The fiercely competitive consumer electronics sector is squeezing out global players, but a UK engineering group sticks by its business model.
Japan’s consumer electronics giants once dominated the globe. Innovative, ground-breaking and top quality products wowed consumers everywhere, but those days appear to be numbered. Firms like Sony, Sharp, Panasonic and Pioneer are struggling to compete at both ends of the market against the likes of Samsung, Apple and Chinese low-cost manufacturers As a result, these Japanese behemoths have been restructuring their businesses to focus on the areas they believe they can compete in more effectively. Which has also meant pursuing sell-offs, spin-offs and partnerships for some of their operations.
Sony’s Trinitron TVs were once at the cutting edge and its Vaio laptops were all the rage. Now the company is struggling to make money from TVs (as is Panasonic) in the face of competition from South Korea and China. But so far, Sony has signalled its determination to hang on to its TV business, which it considers to be a core activity. However, it has given up on Vaio and is looking to sell the laptop brand.
More significantly for Sony, however, is competition in the smartphone market, where it is suffering losses. So much so, that its CEO, Kazuo Hirai, recently announced that Sony expects to make a £1.3bn loss for the whole group in its full year to the end of March 2015. This loss would be four times its previous estimate of losses for that year - and Hirai put the blame squarely on the struggling mobile phone business. Shareholders had a further shock when he revealed that Sony would not pay out any annual dividend for the first time since 1958.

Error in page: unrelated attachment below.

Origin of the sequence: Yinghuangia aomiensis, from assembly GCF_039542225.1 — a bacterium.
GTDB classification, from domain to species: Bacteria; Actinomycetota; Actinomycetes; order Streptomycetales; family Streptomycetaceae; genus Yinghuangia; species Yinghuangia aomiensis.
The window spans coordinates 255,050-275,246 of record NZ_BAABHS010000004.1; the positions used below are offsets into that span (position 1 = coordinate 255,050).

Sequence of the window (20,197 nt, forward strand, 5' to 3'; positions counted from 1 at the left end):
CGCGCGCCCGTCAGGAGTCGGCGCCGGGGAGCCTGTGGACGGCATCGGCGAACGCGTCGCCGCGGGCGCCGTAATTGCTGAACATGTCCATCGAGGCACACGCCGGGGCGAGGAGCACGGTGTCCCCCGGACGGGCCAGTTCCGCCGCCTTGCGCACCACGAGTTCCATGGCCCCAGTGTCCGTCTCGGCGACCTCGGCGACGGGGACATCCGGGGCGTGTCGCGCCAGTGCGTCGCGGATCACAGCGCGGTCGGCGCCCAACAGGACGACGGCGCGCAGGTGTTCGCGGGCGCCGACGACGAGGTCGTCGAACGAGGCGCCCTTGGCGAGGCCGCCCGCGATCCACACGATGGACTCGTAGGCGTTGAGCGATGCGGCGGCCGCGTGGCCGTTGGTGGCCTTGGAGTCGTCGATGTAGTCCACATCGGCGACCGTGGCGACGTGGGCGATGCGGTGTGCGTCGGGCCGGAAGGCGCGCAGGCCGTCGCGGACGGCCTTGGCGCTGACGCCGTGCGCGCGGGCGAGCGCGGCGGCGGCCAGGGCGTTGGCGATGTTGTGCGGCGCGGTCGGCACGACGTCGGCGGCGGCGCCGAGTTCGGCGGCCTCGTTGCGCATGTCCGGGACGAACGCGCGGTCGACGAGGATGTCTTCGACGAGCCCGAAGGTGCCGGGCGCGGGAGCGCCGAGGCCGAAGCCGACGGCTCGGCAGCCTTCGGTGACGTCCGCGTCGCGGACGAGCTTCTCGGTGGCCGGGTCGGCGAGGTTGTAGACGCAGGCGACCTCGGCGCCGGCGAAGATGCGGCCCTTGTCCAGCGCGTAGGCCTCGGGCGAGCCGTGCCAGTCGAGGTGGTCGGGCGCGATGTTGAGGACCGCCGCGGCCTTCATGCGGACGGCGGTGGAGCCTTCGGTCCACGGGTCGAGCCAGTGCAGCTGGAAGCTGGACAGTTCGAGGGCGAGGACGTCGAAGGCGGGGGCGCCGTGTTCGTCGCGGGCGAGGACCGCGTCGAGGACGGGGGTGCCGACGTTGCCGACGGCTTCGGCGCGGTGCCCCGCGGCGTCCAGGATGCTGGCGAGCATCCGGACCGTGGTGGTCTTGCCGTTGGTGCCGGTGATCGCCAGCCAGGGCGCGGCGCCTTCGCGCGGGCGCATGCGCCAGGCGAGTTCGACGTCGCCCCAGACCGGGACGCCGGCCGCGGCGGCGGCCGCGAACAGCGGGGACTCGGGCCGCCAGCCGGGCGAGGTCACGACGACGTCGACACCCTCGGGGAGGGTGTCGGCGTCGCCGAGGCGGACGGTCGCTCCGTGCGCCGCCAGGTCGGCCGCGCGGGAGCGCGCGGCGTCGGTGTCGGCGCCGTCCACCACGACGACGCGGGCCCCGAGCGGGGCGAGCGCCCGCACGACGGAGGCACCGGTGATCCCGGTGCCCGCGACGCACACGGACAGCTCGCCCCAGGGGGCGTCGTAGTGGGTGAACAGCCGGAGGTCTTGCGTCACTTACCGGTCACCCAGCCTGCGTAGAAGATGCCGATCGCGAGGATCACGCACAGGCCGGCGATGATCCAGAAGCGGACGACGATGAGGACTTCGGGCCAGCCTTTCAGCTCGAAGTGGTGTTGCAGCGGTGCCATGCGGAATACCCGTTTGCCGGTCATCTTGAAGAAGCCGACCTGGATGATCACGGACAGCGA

But while Sony has so far failed to woo consumers with its high-end Xperia smartphones, it is looking to the future with a range of smartwatches, and it is seeking to leverage the popularity of its very successful PlayStation by enabling smartphones to link to the consoles.
Elsewhere, Pioneer has sold its disc-jockeying equipment unit to a private equity group, KKR. The Japanese firm also plans to sell its home audio-visual business to domestic rival Onkyo. Pioneer is gradually moving away from the fiercely competitive consumer market to focus on its more profitable automotive electronics business.
Panasonic is also pulling back from consumer electronics, and is looking to invest more in the automotive and housing sectors. It recently announced plans to buy a stake in Ficosa, a Spanish car-parts maker. Both companies have an interest in developing sensors for driverless vehicles.
Separately, Sharp recently signed a deal to license its branded LCD TV business to Slovakia’s Universal Media, as it too seeks to move away from consumer electronics.
After years of technological and commercial dominance, it seems the Japanese electronics giants will no longer dominate the more sexy but less profitable consumer marketplace, opting instead to plough the more fruitful furrows of high-tech business-to-business sectors.